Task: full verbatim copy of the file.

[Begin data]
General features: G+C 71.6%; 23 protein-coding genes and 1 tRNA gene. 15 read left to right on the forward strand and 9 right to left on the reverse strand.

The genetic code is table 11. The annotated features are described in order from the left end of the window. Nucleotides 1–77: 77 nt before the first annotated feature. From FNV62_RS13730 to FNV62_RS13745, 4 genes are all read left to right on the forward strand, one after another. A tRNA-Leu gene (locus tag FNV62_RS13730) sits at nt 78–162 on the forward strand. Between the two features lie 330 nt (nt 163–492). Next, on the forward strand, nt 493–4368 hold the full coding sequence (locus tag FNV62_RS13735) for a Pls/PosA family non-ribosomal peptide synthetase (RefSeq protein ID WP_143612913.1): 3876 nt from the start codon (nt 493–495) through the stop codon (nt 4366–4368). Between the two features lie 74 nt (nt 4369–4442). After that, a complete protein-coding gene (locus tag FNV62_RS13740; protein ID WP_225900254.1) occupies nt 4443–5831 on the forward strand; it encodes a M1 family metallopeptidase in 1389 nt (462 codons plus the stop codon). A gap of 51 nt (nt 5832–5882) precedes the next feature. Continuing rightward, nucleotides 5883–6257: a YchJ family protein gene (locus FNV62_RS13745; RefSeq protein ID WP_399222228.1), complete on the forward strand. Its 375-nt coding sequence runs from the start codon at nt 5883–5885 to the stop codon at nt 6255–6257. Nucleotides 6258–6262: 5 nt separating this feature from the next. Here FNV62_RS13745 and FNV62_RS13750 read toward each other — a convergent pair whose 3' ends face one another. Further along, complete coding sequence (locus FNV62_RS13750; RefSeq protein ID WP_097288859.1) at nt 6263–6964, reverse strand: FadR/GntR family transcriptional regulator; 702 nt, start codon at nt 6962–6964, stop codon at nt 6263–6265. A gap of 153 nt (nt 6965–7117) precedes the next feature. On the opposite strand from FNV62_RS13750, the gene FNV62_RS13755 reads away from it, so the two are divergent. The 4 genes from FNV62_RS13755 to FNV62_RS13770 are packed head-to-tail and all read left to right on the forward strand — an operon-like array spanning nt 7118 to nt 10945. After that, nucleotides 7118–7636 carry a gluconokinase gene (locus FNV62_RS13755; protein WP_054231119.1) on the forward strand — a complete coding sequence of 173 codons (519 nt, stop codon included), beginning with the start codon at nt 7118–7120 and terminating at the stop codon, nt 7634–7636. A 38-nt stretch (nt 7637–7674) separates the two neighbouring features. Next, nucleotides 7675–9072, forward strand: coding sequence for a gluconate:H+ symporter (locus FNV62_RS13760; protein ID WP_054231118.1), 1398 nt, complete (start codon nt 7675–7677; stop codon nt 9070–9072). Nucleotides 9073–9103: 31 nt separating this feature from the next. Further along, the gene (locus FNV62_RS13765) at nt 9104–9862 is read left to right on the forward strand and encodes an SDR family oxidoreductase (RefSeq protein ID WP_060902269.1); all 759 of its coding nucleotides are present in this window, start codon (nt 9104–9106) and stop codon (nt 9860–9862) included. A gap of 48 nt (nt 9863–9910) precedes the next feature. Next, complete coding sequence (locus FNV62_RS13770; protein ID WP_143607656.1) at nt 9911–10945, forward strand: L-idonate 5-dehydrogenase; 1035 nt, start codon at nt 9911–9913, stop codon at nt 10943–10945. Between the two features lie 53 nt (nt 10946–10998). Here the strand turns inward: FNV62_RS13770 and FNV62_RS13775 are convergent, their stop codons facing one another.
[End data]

General features: G+C 71.6%; 23 protein-coding genes and 1 tRNA gene. 15 read left to right on the forward strand and 9 right to left on the reverse strand.

The genetic code is table 11. The annotated features are described in order from the left end of the window. Nucleotides 1–77: 77 nt before the first annotated feature. From FNV62_RS13730 to FNV62_RS13745, 4 genes are all read left to right on the forward strand, one after another. A tRNA-Leu gene (locus tag FNV62_RS13730) sits at nt 78–162 on the forward strand. Between the two features lie 330 nt (nt 163–492). Next, on the forward strand, nt 493–4368 hold the full coding sequence (locus tag FNV62_RS13735) for a Pls/PosA family non-ribosomal peptide synthetase (RefSeq protein ID WP_143612913.1): 3876 nt from the start codon (nt 493–495) through the stop codon (nt 4366–4368). Between the two features lie 74 nt (nt 4369–4442). After that, a complete protein-coding gene (locus tag FNV62_RS13740; protein ID WP_225900254.1) occupies nt 4443–5831 on the forward strand; it encodes a M1 family metallopeptidase in 1389 nt (462 codons plus the stop codon). A gap of 51 nt (nt 5832–5882) precedes the next feature. Continuing rightward, nucleotides 5883–6257: a YchJ family protein gene (locus FNV62_RS13745; RefSeq protein ID WP_399222228.1), complete on the forward strand. Its 375-nt coding sequence runs from the start codon at nt 5883–5885 to the stop codon at nt 6255–6257. Nucleotides 6258–6262: 5 nt separating this feature from the next. Here FNV62_RS13745 and FNV62_RS13750 read toward each other — a convergent pair whose 3' ends face one another. Further along, complete coding sequence (locus FNV62_RS13750; RefSeq protein ID WP_097288859.1) at nt 6263–6964, reverse strand: FadR/GntR family transcriptional regulator; 702 nt, start codon at nt 6962–6964, stop codon at nt 6263–6265. A gap of 153 nt (nt 6965–7117) precedes the next feature. On the opposite strand from FNV62_RS13750, the gene FNV62_RS13755 reads away from it, so the two are divergent. The 4 genes from FNV62_RS13755 to FNV62_RS13770 are packed head-to-tail and all read left to right on the forward strand — an operon-like array spanning nt 7118 to nt 10945. After that, nucleotides 7118–7636 carry a gluconokinase gene (locus FNV62_RS13755; protein WP_054231119.1) on the forward strand — a complete coding sequence of 173 codons (519 nt, stop codon included), beginning with the start codon at nt 7118–7120 and terminating at the stop codon, nt 7634–7636. A 38-nt stretch (nt 7637–7674) separates the two neighbouring features. Next, nucleotides 7675–9072, forward strand: coding sequence for a gluconate:H+ symporter (locus FNV62_RS13760; protein ID WP_054231118.1), 1398 nt, complete (start codon nt 7675–7677; stop codon nt 9070–9072). Nucleotides 9073–9103: 31 nt separating this feature from the next. Further along, the gene (locus FNV62_RS13765) at nt 9104–9862 is read left to right on the forward strand and encodes an SDR family oxidoreductase (RefSeq protein ID WP_060902269.1); all 759 of its coding nucleotides are present in this window, start codon (nt 9104–9106) and stop codon (nt 9860–9862) included. A gap of 48 nt (nt 9863–9910) precedes the next feature. Next, complete coding sequence (locus FNV62_RS13770; protein ID WP_143607656.1) at nt 9911–10945, forward strand: L-idonate 5-dehydrogenase; 1035 nt, start codon at nt 9911–9913, stop codon at nt 10943–10945. Between the two features lie 53 nt (nt 10946–10998). Here the strand turns inward: FNV62_RS13770 and FNV62_RS13775 are convergent, their stop codons facing one another.